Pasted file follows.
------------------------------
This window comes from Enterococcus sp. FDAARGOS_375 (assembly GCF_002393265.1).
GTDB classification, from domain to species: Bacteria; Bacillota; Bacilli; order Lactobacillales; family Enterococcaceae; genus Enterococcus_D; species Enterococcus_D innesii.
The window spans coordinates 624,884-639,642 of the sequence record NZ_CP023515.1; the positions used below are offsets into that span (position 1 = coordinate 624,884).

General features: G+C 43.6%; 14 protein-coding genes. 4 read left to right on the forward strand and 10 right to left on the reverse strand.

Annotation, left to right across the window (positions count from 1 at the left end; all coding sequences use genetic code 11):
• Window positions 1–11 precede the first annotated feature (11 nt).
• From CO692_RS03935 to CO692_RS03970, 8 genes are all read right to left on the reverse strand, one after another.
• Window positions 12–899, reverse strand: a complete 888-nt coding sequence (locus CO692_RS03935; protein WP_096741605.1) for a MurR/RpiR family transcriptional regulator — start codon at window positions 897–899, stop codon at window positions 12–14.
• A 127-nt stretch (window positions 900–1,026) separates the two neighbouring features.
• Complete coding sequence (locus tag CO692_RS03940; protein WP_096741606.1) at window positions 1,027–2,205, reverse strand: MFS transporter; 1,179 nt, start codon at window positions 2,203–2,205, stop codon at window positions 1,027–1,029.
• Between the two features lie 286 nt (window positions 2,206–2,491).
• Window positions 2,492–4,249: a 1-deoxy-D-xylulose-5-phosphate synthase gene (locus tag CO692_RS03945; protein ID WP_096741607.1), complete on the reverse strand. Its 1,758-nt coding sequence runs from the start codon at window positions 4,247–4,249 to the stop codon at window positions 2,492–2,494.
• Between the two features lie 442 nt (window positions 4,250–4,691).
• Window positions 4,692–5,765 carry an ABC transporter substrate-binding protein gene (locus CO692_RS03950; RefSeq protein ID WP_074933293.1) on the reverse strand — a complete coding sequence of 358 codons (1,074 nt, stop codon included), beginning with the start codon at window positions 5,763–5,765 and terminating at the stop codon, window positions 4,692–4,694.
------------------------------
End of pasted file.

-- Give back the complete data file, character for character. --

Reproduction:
This window comes from Enterococcus sp. FDAARGOS_375 (assembly GCF_002393265.1).
GTDB classification, from domain to species: Bacteria; Bacillota; Bacilli; order Lactobacillales; family Enterococcaceae; genus Enterococcus_D; species Enterococcus_D innesii.
The window spans coordinates 624,884-639,642 of the sequence record NZ_CP023515.1; the positions used below are offsets into that span (position 1 = coordinate 624,884).

General features: G+C 43.6%; 14 protein-coding genes. 4 read left to right on the forward strand and 10 right to left on the reverse strand.

Annotation, left to right across the window (positions count from 1 at the left end; all coding sequences use genetic code 11):
• Window positions 1–11 precede the first annotated feature (11 nt).
• From CO692_RS03935 to CO692_RS03970, 8 genes are all read right to left on the reverse strand, one after another.
• Window positions 12–899, reverse strand: a complete 888-nt coding sequence (locus CO692_RS03935; protein WP_096741605.1) for a MurR/RpiR family transcriptional regulator — start codon at window positions 897–899, stop codon at window positions 12–14.
• A 127-nt stretch (window positions 900–1,026) separates the two neighbouring features.
• Complete coding sequence (locus tag CO692_RS03940; protein WP_096741606.1) at window positions 1,027–2,205, reverse strand: MFS transporter; 1,179 nt, start codon at window positions 2,203–2,205, stop codon at window positions 1,027–1,029.
• Between the two features lie 286 nt (window positions 2,206–2,491).
• Window positions 2,492–4,249: a 1-deoxy-D-xylulose-5-phosphate synthase gene (locus tag CO692_RS03945; protein ID WP_096741607.1), complete on the reverse strand. Its 1,758-nt coding sequence runs from the start codon at window positions 4,247–4,249 to the stop codon at window positions 2,492–2,494.
• Between the two features lie 442 nt (window positions 4,250–4,691).
• Window positions 4,692–5,765 carry an ABC transporter substrate-binding protein gene (locus CO692_RS03950; RefSeq protein ID WP_074933293.1) on the reverse strand — a complete coding sequence of 358 codons (1,074 nt, stop codon included), beginning with the start codon at window positions 5,763–5,765 and terminating at the stop codon, window positions 4,692–4,694.